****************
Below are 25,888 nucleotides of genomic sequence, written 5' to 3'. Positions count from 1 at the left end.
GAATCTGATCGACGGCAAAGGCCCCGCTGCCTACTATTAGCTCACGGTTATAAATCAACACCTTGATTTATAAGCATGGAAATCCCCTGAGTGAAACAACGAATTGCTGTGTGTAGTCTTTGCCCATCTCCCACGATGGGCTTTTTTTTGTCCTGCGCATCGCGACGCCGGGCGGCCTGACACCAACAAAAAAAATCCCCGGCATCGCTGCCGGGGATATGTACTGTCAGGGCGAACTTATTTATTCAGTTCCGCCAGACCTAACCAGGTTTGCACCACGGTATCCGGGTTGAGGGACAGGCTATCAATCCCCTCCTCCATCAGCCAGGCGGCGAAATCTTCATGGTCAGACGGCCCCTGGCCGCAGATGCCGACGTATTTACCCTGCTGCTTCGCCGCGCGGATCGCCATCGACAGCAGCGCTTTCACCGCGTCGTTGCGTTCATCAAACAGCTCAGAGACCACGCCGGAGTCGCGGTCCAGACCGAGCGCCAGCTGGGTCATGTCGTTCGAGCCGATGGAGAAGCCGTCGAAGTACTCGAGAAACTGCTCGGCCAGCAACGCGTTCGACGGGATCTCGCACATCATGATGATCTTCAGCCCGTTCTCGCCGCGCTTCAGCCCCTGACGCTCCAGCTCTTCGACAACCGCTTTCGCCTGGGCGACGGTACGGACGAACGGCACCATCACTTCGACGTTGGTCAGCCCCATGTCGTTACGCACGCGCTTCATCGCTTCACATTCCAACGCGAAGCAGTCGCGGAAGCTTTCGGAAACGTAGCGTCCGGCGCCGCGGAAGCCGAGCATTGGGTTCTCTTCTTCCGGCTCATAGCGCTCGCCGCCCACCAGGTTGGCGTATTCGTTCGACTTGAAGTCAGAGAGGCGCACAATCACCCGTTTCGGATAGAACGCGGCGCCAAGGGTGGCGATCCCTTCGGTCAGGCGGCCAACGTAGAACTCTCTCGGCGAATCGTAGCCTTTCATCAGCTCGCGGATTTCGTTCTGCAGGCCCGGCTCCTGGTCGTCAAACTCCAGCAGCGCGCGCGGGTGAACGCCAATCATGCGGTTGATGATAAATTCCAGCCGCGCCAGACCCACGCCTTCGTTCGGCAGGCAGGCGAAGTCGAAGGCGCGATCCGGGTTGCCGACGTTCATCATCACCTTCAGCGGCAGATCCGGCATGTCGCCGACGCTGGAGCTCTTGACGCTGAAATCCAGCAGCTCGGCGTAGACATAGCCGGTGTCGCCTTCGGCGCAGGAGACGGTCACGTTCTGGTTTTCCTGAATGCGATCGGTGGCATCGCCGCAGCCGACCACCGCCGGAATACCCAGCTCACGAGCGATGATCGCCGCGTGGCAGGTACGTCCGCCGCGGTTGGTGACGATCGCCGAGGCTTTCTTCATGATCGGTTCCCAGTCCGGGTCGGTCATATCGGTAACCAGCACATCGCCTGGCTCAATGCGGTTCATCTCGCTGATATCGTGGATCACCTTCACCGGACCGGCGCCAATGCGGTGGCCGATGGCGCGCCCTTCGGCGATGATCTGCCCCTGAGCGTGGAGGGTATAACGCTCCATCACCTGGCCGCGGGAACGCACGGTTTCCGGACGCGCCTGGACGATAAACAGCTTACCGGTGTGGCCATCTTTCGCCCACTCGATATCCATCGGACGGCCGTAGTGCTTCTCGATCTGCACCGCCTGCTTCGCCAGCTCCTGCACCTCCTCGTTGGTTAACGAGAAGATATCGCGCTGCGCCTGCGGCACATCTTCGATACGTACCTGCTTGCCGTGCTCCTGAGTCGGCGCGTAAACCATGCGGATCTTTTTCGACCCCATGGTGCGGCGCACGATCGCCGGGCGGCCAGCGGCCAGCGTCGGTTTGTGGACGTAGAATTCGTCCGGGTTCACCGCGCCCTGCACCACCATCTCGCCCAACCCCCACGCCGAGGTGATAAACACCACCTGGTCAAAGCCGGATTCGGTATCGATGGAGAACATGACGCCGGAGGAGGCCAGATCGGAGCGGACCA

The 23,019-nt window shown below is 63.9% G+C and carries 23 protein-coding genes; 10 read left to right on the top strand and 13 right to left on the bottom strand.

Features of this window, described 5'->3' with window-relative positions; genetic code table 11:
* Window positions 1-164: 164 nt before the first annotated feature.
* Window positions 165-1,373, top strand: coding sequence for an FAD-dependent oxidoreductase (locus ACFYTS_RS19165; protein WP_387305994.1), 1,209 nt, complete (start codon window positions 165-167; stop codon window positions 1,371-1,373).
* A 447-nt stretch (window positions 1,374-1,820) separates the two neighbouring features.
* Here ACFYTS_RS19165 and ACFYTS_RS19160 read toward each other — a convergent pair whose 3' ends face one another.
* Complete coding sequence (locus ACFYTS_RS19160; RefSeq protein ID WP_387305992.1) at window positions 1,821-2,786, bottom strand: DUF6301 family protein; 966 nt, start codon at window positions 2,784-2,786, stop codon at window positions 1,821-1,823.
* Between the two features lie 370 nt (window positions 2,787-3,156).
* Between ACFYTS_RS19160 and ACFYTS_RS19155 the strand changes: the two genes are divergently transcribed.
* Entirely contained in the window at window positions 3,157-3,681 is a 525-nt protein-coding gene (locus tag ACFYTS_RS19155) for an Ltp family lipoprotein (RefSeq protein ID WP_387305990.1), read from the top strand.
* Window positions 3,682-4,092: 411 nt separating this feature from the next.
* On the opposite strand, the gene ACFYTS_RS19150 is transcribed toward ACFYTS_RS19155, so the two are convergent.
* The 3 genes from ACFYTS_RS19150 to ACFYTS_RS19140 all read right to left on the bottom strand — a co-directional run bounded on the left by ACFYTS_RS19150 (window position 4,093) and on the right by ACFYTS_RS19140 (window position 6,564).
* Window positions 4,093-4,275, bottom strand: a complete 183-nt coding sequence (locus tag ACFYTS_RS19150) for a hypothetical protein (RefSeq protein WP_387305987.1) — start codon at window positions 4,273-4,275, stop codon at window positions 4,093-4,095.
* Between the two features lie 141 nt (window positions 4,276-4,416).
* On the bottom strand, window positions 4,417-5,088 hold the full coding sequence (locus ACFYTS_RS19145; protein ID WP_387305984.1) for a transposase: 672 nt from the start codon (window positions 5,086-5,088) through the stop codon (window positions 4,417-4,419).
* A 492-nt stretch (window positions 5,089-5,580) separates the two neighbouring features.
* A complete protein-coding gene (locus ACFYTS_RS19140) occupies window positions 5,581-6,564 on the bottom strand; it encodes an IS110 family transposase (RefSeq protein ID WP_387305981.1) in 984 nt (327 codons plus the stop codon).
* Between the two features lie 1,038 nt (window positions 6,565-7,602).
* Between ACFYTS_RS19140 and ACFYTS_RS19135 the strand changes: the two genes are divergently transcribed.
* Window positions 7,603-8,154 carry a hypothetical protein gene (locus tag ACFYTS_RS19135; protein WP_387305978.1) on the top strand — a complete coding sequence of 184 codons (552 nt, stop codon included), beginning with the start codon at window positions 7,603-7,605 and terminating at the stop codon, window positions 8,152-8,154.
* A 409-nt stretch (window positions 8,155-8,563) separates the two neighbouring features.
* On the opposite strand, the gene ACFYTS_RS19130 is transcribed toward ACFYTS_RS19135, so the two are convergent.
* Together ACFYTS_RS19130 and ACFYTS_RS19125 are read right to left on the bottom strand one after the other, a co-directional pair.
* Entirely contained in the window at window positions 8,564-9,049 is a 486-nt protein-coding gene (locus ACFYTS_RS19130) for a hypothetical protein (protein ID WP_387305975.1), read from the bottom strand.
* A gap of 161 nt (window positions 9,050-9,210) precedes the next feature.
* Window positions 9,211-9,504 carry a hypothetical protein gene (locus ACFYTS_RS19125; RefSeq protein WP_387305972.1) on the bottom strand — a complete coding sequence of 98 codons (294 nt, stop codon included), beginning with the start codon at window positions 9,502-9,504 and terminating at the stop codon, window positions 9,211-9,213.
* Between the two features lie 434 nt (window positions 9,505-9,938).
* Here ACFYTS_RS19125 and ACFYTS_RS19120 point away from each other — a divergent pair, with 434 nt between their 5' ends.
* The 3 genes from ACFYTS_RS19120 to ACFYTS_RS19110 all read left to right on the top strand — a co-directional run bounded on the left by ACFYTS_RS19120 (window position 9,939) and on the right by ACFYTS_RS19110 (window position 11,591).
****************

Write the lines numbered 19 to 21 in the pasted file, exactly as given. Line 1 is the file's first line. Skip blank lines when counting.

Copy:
* A 492-nt stretch (window positions 5,089-5,580) separates the two neighbouring features.
* A complete protein-coding gene (locus ACFYTS_RS19140) occupies window positions 5,581-6,564 on the bottom strand; it encodes an IS110 family transposase (RefSeq protein ID WP_387305981.1) in 984 nt (327 codons plus the stop codon).
* Between the two features lie 1,038 nt (window positions 6,565-7,602).